Tech monopoly, exploitation drive smaller players into despair

Drivers
Big tech companies are dictating terms to customers, partners and also the government, even as they kill the competition by smaller players and garner a larger part of the revenues | Image - Eunice Dhivya

In a shocking incident on March 30, Prathap Kumar, a 34-year-old airport taxi driver attached to Karnataka State Tourism Development Corporation, died by suicide after setting himself ablaze inside his car in front of the departure and arrival gate outside the Kempegowda International Airport in Bengaluru.

Kumar parked the vehicle in the middle of the road, closed the windows, and doused himself in petrol. By the time an onlooker tried to help and the fire service came to his rescue, Kumar had sustained 70% burn injuries and died in hospital the next day.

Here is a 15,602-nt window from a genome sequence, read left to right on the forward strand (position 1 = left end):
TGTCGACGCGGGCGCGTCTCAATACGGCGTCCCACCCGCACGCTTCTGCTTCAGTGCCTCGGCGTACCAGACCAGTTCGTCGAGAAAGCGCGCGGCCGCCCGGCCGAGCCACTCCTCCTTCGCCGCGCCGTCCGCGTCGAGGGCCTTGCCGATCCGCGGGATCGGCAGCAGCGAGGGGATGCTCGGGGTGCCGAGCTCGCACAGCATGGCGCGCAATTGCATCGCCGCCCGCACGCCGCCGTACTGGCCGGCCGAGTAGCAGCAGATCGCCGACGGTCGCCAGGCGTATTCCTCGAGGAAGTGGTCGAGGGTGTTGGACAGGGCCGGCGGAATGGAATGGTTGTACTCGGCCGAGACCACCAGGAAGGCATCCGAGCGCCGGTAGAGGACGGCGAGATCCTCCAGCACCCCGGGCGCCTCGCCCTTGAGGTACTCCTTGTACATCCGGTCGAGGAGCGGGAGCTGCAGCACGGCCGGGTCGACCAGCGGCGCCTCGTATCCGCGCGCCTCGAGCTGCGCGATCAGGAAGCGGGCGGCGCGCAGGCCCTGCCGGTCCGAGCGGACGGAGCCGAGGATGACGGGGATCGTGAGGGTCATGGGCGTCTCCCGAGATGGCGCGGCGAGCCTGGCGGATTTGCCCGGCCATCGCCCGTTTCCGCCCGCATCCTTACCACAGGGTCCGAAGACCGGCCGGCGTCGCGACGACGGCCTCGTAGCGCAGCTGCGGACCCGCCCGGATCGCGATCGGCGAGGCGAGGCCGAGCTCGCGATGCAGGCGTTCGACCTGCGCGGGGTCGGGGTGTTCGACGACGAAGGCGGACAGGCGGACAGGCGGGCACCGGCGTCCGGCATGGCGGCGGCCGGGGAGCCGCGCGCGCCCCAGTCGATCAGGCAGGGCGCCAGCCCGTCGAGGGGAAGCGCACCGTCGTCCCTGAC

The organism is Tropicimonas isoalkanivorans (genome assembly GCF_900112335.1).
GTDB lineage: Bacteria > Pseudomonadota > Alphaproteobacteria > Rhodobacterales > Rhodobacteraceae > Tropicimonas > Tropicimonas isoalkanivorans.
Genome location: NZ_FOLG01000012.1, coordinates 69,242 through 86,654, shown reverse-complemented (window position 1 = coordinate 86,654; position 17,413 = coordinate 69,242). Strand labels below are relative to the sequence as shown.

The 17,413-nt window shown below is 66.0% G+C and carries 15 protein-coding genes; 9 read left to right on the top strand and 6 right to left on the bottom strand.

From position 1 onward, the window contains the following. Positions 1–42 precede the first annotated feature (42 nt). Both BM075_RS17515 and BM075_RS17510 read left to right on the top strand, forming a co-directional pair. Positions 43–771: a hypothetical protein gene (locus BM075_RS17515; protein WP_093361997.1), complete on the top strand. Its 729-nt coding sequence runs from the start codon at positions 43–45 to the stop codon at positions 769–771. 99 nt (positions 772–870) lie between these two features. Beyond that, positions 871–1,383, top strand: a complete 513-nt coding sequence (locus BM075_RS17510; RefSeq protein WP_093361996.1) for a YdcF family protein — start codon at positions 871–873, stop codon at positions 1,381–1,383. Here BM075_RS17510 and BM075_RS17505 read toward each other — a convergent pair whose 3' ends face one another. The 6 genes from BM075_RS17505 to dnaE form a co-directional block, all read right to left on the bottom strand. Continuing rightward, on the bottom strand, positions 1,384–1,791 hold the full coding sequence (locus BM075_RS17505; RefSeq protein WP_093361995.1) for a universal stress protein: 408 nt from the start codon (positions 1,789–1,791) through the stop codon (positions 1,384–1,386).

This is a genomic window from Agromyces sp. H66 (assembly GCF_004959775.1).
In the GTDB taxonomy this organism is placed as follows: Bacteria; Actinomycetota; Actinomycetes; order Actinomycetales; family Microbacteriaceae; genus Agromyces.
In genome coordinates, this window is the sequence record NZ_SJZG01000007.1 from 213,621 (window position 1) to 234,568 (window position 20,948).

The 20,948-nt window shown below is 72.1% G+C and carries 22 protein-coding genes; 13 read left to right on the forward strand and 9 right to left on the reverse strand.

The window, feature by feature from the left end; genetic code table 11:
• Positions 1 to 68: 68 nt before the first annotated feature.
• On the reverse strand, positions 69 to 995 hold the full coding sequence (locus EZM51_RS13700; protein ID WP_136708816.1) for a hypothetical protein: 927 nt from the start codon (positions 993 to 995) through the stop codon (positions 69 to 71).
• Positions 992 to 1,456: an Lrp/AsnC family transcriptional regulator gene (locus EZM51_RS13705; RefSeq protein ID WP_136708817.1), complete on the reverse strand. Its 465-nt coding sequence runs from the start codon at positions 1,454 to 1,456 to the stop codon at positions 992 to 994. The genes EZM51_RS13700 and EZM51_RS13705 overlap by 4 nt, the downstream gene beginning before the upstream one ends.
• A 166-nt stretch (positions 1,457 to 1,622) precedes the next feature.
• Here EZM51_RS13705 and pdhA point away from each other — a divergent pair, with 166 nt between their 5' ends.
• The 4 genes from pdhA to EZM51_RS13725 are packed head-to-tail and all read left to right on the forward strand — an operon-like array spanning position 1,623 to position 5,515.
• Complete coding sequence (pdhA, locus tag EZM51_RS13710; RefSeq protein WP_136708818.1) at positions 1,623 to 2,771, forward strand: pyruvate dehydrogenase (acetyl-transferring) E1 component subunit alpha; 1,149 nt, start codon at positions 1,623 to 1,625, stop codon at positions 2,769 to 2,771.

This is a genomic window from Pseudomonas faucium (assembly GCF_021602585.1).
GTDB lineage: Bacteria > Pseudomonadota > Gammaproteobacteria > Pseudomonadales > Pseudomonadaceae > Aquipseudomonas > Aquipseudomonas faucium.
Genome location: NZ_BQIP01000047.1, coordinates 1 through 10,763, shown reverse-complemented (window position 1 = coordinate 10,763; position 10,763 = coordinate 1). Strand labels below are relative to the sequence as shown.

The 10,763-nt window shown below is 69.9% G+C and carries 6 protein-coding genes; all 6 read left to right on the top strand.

His fellow drivers at the airport say Kumar was upset over low earnings and had a bank loan of nearly ₹4.5 lakh to repay. With infrequent trips and customers preferring Ola and Uber over state-run taxis, Kumar and others were losing out on income.

Ramesh Gowda, president of Kempegowda International Airport Taxi Drivers and Owners Welfare Association, says Prathap had to wait for 18 hours to get a single ride.

To continue reading this article...

You have to be a Premium Subscriber

Start your subscription with a free trial

Enjoy unlimited Eighth column, archives and games on
thefederal.com and thefederal.com and many more features.
You will also be supporting ethical and unbiased journalism.
plans start from Rs. 99
Get breaking news and latest updates from India
and around the world on thefederal.com
FOLLOW US: